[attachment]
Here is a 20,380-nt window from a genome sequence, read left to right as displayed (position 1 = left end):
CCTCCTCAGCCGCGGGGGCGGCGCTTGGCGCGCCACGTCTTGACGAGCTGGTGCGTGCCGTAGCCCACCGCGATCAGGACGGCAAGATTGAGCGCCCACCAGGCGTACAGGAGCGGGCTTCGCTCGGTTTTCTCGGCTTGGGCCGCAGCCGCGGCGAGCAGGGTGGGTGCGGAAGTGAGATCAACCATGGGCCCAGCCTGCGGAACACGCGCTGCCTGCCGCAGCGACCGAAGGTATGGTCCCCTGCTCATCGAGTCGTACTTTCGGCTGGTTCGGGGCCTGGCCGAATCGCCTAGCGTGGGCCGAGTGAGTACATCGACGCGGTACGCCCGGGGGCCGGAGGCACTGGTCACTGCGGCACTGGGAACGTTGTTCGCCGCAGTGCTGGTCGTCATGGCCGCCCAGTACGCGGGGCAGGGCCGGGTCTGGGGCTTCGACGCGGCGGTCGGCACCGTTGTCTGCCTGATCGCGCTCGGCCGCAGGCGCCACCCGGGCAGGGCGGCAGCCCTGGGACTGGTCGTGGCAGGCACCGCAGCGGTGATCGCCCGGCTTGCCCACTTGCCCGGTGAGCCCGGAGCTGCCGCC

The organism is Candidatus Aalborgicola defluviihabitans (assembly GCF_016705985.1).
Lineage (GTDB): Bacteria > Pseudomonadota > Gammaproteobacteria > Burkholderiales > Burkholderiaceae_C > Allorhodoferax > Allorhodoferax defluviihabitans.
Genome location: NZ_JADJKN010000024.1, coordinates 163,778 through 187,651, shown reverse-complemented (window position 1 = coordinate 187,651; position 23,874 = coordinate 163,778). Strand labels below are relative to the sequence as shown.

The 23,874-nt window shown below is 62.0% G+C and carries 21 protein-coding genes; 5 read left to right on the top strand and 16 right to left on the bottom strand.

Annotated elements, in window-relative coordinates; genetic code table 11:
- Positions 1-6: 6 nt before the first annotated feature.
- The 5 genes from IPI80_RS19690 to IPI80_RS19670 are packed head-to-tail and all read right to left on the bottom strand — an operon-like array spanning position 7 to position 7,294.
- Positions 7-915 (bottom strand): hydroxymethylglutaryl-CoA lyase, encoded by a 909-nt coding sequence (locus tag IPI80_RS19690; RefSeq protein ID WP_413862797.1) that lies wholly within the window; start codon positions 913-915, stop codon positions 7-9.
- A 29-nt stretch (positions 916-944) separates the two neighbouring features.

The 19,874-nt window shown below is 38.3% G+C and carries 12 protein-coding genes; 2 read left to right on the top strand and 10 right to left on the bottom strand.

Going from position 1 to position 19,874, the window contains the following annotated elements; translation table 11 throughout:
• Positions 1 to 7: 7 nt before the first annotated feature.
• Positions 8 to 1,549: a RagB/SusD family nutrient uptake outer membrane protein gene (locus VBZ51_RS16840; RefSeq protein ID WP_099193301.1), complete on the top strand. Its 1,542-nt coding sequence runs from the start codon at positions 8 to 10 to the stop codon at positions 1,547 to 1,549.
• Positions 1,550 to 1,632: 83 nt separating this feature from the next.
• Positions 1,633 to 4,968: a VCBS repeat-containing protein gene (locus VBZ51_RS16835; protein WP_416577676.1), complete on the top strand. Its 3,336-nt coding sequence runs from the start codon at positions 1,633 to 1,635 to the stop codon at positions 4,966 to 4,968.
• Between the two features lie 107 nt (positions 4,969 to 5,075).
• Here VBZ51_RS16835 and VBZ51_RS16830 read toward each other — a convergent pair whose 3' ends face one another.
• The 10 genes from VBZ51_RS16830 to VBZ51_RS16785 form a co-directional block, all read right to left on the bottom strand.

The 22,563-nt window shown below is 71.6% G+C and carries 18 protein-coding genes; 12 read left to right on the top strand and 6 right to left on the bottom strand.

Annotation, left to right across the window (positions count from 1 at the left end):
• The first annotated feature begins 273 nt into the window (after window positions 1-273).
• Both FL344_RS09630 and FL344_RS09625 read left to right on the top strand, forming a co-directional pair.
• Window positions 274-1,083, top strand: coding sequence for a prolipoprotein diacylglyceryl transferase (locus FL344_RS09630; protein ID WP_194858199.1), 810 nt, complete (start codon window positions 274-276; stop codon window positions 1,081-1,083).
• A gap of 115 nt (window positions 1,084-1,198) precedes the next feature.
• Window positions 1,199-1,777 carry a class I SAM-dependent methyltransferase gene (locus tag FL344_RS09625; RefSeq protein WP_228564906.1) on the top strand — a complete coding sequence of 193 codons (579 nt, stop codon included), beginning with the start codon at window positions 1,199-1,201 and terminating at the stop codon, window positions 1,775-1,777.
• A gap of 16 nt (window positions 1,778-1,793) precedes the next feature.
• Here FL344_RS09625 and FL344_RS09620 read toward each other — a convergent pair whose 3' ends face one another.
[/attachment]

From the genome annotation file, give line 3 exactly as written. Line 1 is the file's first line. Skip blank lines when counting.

The organism is Candidatus Aalborgicola defluviihabitans (assembly GCF_016705985.1).